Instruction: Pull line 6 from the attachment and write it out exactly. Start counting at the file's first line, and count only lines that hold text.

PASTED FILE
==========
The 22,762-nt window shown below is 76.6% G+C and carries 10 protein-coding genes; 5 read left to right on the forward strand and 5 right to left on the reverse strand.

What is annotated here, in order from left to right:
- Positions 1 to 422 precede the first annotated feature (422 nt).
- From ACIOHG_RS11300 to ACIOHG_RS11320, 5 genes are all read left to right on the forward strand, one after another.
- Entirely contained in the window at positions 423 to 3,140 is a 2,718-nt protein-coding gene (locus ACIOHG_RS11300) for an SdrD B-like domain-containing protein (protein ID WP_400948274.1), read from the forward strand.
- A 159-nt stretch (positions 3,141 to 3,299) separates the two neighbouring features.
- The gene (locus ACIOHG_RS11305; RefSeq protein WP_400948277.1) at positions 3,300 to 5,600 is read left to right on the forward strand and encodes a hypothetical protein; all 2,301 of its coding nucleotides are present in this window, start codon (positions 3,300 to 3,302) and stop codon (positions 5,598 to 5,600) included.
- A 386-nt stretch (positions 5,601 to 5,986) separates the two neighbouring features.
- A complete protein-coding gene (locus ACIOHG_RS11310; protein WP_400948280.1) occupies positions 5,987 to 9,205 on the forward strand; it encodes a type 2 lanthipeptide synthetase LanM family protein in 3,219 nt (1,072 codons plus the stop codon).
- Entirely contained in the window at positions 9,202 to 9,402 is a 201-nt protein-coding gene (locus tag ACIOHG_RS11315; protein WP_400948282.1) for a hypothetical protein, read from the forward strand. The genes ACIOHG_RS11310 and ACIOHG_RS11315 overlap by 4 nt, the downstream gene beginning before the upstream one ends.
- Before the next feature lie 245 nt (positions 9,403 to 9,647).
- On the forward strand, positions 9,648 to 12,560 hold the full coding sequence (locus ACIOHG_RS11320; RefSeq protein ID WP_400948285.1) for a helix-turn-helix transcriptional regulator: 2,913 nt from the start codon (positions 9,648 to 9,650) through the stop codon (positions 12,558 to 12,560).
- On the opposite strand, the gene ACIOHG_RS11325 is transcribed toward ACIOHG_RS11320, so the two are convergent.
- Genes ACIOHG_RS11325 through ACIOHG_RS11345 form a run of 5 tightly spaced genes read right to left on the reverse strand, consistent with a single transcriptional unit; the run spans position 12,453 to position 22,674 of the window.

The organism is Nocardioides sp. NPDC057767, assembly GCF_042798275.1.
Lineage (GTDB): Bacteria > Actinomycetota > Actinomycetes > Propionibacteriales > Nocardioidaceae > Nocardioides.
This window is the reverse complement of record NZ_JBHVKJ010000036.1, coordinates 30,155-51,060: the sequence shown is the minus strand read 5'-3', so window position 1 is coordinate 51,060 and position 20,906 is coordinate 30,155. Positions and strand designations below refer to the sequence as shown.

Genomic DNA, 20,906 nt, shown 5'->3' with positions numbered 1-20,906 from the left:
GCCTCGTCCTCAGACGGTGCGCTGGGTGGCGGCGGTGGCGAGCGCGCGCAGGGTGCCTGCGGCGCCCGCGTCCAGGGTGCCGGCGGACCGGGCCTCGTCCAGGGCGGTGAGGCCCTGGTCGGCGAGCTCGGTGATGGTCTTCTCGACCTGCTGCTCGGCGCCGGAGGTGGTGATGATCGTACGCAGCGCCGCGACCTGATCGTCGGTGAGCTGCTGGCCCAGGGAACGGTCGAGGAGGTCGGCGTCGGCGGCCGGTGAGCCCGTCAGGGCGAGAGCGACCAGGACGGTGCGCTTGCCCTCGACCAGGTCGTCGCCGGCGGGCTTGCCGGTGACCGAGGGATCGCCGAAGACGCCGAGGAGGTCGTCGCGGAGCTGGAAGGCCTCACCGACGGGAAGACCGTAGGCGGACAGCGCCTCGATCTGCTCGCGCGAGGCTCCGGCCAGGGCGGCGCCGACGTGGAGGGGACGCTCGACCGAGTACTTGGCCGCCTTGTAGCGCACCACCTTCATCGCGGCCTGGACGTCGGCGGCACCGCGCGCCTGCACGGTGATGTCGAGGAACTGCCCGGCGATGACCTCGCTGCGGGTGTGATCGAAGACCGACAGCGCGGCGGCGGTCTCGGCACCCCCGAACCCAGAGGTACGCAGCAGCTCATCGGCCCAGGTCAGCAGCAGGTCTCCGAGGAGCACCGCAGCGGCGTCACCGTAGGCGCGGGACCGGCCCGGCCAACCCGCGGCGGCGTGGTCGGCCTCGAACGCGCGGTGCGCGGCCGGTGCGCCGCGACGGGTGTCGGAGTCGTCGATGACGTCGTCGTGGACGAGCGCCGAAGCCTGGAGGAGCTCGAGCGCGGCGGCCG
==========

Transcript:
- A 159-nt stretch (positions 3,141 to 3,299) separates the two neighbouring features.